The Autumn Winter Lotus-Makeup India Fashion Week (LMIFW) in its current edition explores new materials and collaborationshttps://indianexpress.com/article/lifestyle/fashion/fashion-week-india-autumn-winter-designer-5623357/

The Autumn Winter Lotus-Makeup India Fashion Week (LMIFW) in its current edition explores new materials and collaborations

The Lotus Make-up India Fashion Week Autumn Winter’ 2019 (LMIFW AW’19), a four-day event, kicks off today at the usual venue – Jawaharlal Nehru Stadium in the Capital.

Designs by Alpana Neeraj for ‘Made in South Asia’.

It’s that time of the year when fashion students, bloggers and the industry at large are in a tizzy. It’s a guessing roulette on which Bollywood celebrities will be showstoppers, and new fashion trends cussed out, measured and perhaps absorbed. The Lotus Make-up India Fashion Week Autumn Winter’ 2019 (LMIFW AW’19), a four-day event, kicks off today at the usual venue – Jawaharlal Nehru Stadium in the Capital. While fashion week regulars like Rahul Mishra, Suneet Varma, Samant Chauhan and Namrata Joshipura are in the line-up, what’s interesting is the thrust on sustainability, green fashion and environment consciousness. Here’s a sneak preview:

Green Room Conversations

With actor-singer Tiffany Haddish choosing to wear her $ 4000 Alexander McQueen dress three times in public already (she wore it to the recent Oscars, her SNL monologue and a red-carpet event for her film Girls Trip Last July) — we know that fast fashion is already contentious and hopefully on its way out. The conversations seem to have trickled home as well. The Fashion Design Council of India (FDCI), is taking the initiative of sustainability forward with special dedicated shows. “We want sustainability and conscious fashion as a way of life. We can’t have designers showcasing environmental friendly and sustainable weaves and fabrics, and then plastic glasses and fake grass at the venue. Today, we have an entire line-up for that narrative: there is a ‘Green Heart Show’, where four leading designers present their ideas of fluid fashion through Liva fabric. For instance, Amita Gupta has a line called ‘Sustainable’, which blends the Banaras weave with a modern contemporary twist. But it’s necessary to have these ideas continue even when the fashion week is over,” says Sunil Sethi, president, FDCI.

With Liva, by Aditya Birla group, coming on board as the associate sponsor, FDCI attempts to push for sustainability. The Livaeco Green Heart Show kick starts the fashion week, with Rina Dhaka, Sahil Kochhar, Shalini James and Samant Chauhan. On the closing day, they present ‘Liva Protege’, where younger designers have been mentored by seniors such as Aarti Vijay Gupta and Chauhan. “Liva is a new age fabric, made out of cellulose. It’s a highly sustainable fabric with great breathability and fluidity. Not only does the fabric look great, it feels great too. Most importantly it does not leave one with the guilt of harming the environment which fast fashion is doing globally. The fabric is sourced from FSC certified sustainable forests. The journey of every piece of fabric can be tagged and traced to its origin,” informs a Liva spokesperson.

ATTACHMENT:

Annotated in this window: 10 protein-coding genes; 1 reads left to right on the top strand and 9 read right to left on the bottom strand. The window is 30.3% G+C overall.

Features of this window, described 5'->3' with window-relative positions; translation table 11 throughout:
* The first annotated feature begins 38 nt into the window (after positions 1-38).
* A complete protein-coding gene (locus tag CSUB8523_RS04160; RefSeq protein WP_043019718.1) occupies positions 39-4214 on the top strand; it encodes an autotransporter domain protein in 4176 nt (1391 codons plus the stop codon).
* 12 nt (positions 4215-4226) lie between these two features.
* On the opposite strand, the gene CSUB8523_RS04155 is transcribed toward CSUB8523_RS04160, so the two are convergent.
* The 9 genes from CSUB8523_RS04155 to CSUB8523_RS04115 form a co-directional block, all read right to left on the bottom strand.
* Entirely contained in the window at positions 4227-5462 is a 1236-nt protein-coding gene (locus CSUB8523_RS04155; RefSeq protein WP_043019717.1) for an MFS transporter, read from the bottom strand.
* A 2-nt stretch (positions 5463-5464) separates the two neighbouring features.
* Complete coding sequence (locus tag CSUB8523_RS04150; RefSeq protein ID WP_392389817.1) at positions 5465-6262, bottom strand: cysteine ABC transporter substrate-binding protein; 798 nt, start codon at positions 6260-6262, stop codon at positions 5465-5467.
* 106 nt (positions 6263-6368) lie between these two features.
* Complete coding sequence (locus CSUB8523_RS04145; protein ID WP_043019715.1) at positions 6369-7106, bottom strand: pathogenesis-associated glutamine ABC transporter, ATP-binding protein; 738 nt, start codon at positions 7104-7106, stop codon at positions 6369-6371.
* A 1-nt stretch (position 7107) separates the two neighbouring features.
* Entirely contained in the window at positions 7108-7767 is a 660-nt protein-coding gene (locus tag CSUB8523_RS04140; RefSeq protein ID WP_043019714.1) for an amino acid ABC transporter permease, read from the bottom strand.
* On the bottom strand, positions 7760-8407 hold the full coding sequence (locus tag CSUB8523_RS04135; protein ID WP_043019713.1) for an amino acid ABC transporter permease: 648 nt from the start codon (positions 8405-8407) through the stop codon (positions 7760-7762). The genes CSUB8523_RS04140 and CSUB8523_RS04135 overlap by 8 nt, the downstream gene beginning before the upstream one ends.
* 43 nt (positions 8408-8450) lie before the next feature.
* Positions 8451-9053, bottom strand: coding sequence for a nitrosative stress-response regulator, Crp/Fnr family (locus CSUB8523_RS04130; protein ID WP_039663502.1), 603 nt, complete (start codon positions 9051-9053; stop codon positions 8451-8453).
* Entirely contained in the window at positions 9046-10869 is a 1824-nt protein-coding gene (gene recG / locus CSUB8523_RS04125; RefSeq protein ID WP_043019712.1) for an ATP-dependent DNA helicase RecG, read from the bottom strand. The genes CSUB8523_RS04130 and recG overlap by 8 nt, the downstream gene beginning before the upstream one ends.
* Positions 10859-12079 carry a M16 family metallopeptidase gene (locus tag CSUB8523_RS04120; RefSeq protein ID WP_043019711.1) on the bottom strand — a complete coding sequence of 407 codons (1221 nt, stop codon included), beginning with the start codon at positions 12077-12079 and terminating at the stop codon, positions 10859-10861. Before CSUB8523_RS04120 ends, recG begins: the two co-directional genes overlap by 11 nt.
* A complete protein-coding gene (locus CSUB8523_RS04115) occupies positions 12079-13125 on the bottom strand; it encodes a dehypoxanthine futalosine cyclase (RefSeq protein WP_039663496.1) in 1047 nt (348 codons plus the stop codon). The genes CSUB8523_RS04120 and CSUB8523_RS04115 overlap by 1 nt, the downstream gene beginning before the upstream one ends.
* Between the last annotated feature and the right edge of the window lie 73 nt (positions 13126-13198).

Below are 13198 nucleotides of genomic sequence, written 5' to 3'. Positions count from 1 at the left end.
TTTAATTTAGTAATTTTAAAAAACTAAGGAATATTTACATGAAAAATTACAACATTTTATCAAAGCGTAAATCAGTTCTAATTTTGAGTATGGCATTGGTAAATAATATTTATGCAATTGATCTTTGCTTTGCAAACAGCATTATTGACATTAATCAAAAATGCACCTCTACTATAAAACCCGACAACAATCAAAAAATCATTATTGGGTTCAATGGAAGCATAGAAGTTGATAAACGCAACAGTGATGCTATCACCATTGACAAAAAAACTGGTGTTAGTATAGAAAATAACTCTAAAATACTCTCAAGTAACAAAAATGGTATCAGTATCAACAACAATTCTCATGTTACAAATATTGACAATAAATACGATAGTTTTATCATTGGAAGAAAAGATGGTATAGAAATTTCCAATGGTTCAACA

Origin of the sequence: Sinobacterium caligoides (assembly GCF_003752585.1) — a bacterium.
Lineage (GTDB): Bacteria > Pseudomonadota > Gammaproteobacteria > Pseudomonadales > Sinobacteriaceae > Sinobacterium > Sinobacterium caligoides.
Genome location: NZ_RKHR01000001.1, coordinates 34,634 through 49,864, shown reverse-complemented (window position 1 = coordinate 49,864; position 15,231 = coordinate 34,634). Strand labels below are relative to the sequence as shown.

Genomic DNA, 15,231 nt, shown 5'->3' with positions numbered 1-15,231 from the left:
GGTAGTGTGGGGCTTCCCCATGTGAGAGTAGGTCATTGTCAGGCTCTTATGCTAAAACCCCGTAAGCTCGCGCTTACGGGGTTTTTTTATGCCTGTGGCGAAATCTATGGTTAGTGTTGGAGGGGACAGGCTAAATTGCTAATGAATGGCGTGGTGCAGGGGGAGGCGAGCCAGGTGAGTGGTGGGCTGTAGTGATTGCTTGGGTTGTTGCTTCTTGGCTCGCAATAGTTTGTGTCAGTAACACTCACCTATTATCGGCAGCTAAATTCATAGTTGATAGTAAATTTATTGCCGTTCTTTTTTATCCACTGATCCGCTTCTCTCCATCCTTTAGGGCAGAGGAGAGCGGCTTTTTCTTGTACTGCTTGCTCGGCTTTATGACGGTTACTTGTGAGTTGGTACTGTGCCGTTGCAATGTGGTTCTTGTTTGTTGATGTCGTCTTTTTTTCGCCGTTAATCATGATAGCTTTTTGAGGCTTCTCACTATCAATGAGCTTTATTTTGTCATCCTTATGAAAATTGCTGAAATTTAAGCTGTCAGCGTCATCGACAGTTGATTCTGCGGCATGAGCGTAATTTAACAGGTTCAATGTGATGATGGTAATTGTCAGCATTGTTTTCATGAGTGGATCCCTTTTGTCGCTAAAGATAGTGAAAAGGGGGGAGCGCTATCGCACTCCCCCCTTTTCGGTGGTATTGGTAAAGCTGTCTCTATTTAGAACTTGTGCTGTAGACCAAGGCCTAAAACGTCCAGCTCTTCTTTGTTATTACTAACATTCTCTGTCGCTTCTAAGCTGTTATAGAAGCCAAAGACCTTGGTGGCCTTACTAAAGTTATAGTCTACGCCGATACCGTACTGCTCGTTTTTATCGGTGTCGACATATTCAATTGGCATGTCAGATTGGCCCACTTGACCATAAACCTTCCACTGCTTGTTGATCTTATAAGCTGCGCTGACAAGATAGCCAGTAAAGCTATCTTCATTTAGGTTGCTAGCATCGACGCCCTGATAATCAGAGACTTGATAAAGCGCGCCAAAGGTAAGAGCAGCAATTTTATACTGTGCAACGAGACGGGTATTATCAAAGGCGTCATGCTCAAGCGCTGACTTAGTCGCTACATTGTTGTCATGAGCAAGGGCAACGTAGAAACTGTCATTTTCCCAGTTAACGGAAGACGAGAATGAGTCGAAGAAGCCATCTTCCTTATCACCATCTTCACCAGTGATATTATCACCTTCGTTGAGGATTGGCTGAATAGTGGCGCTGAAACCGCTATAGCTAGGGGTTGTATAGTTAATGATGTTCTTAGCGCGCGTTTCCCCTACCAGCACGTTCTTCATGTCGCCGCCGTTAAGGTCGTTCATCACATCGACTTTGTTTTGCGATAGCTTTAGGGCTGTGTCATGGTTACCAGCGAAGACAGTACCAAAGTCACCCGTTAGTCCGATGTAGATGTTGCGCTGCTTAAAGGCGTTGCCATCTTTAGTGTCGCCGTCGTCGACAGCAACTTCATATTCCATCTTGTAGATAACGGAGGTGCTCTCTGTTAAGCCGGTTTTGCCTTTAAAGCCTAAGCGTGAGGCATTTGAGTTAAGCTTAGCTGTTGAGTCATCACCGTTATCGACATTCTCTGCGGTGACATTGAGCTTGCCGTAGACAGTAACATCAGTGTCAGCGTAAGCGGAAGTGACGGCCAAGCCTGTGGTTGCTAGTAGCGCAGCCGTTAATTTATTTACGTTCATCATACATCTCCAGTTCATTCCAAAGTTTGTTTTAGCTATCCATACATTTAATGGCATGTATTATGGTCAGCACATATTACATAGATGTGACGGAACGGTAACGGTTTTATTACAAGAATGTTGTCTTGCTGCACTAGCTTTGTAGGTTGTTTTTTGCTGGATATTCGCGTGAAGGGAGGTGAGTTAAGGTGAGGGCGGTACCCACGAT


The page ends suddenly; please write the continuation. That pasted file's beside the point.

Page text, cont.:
Delhi-based Chauhan, tight-lipped about his designs for the show, says, “The idea is to present the explorative possibilities of the fabric, in a fun, relaxed, fluid way. As designers, we need some part of that in our work, we can’t achieve it with machines alone. This is where the manual and the handmade art and craft come into the picture. I am blending technology with the fabric, for a younger clientele.”

Delayed Debut

The preparations at his Lado Sarai studio, are akin to a ‘daughter’s wedding’, says Suket Dhir. The designer, who has been on the Indian fashion scene for more than a decade, is finally making his debut at a fashion week. He presents an extended version of his latest collection ‘He for She’. “I had been skirting this decision for a while, due to my own process of over thinking. There was a time when I couldn’t afford to do a show, and then when I could, there were limited options, and I had a small team,” says Dhir. But given the acclaim his collection received, it encouraged the designer to take the plunge. The show will also have his trademark menswear collection. Dhir’s menswear reflects his experiments with his own clothing, with emphasis on organic fabric and its utilitarian value. “I don’t believe in single-wear clothing. I come from a time when expensive clothes would last, and would be passed on to the new generation. I want to create something that men want to wear on a daily basis,” he says.